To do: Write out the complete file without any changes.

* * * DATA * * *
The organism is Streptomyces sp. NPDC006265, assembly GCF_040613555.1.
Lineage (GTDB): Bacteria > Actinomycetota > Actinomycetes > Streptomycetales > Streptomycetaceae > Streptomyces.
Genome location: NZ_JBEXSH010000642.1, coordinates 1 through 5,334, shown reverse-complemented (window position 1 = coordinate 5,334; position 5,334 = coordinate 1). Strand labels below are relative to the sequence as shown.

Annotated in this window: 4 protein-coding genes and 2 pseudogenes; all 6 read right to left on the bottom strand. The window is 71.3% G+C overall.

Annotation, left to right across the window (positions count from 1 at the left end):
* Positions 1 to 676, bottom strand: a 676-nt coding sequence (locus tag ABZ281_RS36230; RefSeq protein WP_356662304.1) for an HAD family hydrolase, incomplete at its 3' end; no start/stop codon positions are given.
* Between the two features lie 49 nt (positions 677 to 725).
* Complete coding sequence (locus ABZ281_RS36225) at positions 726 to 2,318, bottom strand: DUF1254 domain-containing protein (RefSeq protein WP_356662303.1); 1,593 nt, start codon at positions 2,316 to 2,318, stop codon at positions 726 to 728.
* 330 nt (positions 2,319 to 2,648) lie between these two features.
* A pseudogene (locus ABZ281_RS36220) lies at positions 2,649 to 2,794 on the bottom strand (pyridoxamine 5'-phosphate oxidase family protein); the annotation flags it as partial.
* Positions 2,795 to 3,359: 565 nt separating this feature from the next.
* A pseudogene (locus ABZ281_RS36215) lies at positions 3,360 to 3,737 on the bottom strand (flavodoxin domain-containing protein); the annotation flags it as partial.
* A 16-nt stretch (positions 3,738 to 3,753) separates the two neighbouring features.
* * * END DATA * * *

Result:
The organism is Streptomyces sp. NPDC006265, assembly GCF_040613555.1.
Lineage (GTDB): Bacteria > Actinomycetota > Actinomycetes > Streptomycetales > Streptomycetaceae > Streptomyces.
Genome location: NZ_JBEXSH010000642.1, coordinates 1 through 5,334, shown reverse-complemented (window position 1 = coordinate 5,334; position 5,334 = coordinate 1). Strand labels below are relative to the sequence as shown.

Annotated in this window: 4 protein-coding genes and 2 pseudogenes; all 6 read right to left on the bottom strand. The window is 71.3% G+C overall.

Annotation, left to right across the window (positions count from 1 at the left end):
* Positions 1 to 676, bottom strand: a 676-nt coding sequence (locus tag ABZ281_RS36230; RefSeq protein WP_356662304.1) for an HAD family hydrolase, incomplete at its 3' end; no start/stop codon positions are given.
* Between the two features lie 49 nt (positions 677 to 725).
* Complete coding sequence (locus ABZ281_RS36225) at positions 726 to 2,318, bottom strand: DUF1254 domain-containing protein (RefSeq protein WP_356662303.1); 1,593 nt, start codon at positions 2,316 to 2,318, stop codon at positions 726 to 728.
* 330 nt (positions 2,319 to 2,648) lie between these two features.
* A pseudogene (locus ABZ281_RS36220) lies at positions 2,649 to 2,794 on the bottom strand (pyridoxamine 5'-phosphate oxidase family protein); the annotation flags it as partial.
* Positions 2,795 to 3,359: 565 nt separating this feature from the next.
* A pseudogene (locus ABZ281_RS36215) lies at positions 3,360 to 3,737 on the bottom strand (flavodoxin domain-containing protein); the annotation flags it as partial.
* A 16-nt stretch (positions 3,738 to 3,753) separates the two neighbouring features.